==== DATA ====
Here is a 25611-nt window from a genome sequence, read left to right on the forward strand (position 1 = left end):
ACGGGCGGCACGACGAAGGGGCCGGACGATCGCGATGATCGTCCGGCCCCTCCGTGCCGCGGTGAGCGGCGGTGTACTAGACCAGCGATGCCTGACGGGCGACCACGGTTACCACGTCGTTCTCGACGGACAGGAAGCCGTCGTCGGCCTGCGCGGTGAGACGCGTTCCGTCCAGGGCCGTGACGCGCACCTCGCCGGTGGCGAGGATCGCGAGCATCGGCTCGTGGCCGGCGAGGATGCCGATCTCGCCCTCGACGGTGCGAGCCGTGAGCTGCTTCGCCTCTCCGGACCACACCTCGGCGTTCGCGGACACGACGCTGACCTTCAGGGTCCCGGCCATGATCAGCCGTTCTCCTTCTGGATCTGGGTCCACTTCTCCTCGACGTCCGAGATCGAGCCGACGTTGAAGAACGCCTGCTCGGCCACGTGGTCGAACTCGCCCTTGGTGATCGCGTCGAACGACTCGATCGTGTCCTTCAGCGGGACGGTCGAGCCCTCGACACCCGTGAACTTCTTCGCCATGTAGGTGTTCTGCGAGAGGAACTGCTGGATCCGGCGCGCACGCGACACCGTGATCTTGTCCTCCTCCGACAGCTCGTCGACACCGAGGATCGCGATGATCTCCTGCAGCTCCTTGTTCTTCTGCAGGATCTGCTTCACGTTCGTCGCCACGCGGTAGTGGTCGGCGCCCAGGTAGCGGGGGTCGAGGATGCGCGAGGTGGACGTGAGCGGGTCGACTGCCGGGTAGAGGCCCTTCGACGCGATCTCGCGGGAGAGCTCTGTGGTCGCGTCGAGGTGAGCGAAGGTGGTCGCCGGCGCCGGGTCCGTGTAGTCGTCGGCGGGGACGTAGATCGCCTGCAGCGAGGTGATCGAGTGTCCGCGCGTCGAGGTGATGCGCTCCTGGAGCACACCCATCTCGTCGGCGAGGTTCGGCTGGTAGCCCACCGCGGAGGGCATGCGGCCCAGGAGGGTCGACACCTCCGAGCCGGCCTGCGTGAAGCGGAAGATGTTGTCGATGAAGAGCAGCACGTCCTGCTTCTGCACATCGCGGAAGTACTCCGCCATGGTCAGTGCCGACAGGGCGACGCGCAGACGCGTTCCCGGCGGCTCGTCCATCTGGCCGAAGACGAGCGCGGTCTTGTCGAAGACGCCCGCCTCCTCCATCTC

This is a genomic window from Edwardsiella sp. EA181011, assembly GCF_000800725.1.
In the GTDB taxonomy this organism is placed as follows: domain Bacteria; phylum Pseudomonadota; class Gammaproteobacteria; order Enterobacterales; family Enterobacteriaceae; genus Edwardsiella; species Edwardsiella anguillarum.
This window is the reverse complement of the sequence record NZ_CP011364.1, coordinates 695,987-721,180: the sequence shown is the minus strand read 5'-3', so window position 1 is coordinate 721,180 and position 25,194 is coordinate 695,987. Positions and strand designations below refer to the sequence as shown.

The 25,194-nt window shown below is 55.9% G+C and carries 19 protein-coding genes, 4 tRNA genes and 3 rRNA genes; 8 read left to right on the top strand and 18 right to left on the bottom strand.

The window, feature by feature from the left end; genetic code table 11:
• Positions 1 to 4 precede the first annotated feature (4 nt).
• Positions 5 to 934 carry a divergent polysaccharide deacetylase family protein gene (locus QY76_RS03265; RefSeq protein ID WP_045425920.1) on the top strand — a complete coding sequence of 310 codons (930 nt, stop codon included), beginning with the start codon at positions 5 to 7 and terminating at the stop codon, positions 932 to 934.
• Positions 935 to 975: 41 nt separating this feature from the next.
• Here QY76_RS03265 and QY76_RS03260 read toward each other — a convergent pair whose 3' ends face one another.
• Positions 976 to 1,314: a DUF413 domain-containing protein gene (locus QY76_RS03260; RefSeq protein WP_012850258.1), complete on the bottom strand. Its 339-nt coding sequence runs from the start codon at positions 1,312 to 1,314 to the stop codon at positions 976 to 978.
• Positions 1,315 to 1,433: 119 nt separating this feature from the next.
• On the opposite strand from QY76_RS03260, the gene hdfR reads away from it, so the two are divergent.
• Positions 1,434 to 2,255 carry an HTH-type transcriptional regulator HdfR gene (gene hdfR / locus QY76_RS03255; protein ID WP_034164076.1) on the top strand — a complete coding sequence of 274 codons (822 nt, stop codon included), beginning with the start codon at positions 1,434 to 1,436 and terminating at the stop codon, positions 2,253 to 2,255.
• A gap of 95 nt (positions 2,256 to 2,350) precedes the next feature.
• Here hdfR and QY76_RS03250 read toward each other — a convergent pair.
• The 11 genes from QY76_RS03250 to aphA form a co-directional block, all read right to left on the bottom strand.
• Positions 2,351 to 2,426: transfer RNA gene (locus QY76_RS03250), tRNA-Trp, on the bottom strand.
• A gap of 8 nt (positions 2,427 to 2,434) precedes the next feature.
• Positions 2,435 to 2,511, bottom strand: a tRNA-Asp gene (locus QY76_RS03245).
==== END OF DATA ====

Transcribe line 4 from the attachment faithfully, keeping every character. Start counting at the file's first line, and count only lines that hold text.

In the GTDB taxonomy this organism is placed as follows: domain Bacteria; phylum Pseudomonadota; class Gammaproteobacteria; order Enterobacterales; family Enterobacteriaceae; genus Edwardsiella; species Edwardsiella anguillarum.